Image: photography by Ashley Armitage. Image Source.
Boobs, titties, hooters, jugs, whatever you call them, they’re more than tissue and mammary glands. Our breasts, for better or worse, form a critical part of our identity. Historically politicised, breasts and nipples are controversial because they are such an obvious physical manifestation of what people consider gender to be. We are taught to feel torn between covering them and revealing them, and despite their incredible capability to feed newborns, they are frequently shamed for doing so publicly. In this five-part miniseries I’m speaking with Australians about breasts. I’ve chosen five women who have had complex and different relationships with their breasts. Hopefully it forms a kind of boob-focused time capsule; a cross-section of experiences and attitudes toward breasts in the early 21st century.
In this third piece in the Breast Friends series I spoke with Ella, a primary school teacher who wishes to remain anonymous.
Bri: What do you think about breasts, generally speaking? Important? Beautiful? Annoying?
Ella: I think that breasts are different for everyone. I think that they are beautiful and also annoying at the same time they are kind of like a two edge sword.
Bri: Please tell me about your breasts.
Ella: I have had a love/hate relationship with my breasts. When I was growing up everything seemed fine until one just didn’t develop and the other one did quite quickly. It was embarrassing and made school a bit difficult. I was self conscious about it and tried to hide it. I tried to wait it out to see if something would change but it never did so I decided to do something about it.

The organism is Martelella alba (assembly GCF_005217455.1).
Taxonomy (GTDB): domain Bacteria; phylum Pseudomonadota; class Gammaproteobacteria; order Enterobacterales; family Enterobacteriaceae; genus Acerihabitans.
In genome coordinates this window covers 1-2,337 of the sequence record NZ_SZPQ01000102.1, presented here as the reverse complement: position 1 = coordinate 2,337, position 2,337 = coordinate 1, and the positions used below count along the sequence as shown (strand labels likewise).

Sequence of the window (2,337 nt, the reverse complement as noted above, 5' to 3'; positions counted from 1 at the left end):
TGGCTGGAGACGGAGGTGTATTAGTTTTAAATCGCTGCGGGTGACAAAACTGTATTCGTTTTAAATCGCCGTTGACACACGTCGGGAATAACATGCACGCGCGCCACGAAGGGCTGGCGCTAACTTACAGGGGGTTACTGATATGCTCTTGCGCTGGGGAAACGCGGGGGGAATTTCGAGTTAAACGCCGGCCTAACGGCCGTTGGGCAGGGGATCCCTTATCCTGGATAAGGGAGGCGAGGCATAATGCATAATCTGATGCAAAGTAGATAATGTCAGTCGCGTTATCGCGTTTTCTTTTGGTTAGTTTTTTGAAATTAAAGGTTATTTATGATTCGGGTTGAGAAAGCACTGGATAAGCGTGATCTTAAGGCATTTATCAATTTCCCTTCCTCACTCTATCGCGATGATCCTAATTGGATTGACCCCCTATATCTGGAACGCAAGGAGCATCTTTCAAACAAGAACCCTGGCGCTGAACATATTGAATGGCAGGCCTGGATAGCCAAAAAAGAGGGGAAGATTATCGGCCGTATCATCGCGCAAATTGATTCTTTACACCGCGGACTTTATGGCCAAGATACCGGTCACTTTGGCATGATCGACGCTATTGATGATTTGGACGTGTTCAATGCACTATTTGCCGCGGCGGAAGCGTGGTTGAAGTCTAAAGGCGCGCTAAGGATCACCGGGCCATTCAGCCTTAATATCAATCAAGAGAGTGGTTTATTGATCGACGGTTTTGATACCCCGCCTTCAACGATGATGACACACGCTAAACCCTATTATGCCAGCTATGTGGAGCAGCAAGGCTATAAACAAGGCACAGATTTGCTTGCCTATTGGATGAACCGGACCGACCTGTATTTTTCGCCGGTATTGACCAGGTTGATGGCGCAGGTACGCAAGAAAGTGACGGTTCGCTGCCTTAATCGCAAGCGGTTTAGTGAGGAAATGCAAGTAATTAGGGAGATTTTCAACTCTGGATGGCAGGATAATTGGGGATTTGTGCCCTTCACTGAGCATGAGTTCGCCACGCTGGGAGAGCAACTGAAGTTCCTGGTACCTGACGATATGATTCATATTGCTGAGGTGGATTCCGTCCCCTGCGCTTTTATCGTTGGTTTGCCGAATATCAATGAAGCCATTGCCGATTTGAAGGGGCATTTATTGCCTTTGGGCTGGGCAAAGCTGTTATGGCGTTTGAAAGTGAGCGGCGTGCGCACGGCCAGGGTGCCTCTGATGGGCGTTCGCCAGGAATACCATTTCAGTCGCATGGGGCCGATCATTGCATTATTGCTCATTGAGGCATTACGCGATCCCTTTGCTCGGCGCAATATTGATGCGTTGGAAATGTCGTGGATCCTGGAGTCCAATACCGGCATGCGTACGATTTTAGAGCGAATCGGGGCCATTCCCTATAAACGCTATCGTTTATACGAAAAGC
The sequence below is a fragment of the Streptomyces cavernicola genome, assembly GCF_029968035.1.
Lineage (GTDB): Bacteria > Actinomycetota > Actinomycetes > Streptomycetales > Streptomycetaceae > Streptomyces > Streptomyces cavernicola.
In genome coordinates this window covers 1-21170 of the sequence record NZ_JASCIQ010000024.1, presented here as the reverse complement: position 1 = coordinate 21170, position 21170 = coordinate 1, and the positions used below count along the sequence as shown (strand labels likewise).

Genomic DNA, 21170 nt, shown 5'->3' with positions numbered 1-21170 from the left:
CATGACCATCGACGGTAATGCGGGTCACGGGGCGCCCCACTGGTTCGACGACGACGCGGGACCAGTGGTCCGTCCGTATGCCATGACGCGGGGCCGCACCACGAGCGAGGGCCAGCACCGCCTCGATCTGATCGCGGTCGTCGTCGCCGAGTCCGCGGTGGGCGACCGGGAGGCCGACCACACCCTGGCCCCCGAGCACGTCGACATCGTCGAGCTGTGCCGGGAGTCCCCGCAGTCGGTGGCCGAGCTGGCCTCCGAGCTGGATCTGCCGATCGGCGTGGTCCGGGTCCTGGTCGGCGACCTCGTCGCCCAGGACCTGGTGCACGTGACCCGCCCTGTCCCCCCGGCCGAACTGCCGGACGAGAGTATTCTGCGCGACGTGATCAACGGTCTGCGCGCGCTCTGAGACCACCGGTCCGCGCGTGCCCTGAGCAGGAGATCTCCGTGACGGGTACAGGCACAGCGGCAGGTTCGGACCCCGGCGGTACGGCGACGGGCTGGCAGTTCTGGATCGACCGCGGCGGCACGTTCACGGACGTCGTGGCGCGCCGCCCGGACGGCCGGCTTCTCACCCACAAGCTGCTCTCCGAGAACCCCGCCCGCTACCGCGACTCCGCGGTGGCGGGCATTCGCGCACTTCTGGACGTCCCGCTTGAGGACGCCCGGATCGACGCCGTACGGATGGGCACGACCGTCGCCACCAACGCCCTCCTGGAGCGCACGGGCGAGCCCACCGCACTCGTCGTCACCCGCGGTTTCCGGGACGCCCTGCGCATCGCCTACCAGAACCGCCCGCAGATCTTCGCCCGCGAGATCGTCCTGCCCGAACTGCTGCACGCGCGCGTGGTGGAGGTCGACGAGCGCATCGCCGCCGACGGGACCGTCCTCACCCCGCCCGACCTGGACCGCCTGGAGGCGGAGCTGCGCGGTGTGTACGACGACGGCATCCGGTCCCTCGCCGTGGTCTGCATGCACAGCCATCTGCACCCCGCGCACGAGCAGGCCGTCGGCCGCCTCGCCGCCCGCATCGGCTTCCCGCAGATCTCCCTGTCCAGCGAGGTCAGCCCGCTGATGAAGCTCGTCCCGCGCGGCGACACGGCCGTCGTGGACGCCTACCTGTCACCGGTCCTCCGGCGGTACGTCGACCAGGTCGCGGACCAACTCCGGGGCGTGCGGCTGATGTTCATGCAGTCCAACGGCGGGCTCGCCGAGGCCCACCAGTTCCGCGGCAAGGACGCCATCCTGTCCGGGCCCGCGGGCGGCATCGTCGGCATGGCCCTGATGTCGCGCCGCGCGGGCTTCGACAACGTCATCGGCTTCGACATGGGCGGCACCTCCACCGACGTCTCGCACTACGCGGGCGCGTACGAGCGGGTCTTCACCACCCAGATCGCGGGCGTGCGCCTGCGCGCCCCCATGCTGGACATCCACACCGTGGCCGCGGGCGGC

Bri: Do you want to change your breasts from how they are now? Or have you already changed them from some other, original state?
Ella: I did change them from their original state. I had a implant in one side to even them up. It wasn’t an easy decision and it most definitely wasn’t an easy recovery but I am definitely happy that I did do it.
Bri: How do your breasts impact your your life and sense of self?
Ella: Now they don’t really have an impact on my life (only when running or at the gym). I am definitely more confident but I know that they aren’t the only thing that I have.
Bri: Have you ever had an intimate partner express a strong opinion about-, or have a reaction to- your breasts (positive or negative)? How did that make you feel?
Ella: Because I had the reconstruction done before I finished school not many (if any) really saw them in their original state. I have never really had a negative reaction towards them but again they are never really the be all and end all when I am with a partner.
Bri: Do you wear a bra? How does underwear make you feel?
Ella: I most definitely wear a bra. For me underwear (especially bras) is just something that you have to wear. I very rarely go out without a bra on.
Read the previous instalment in the series: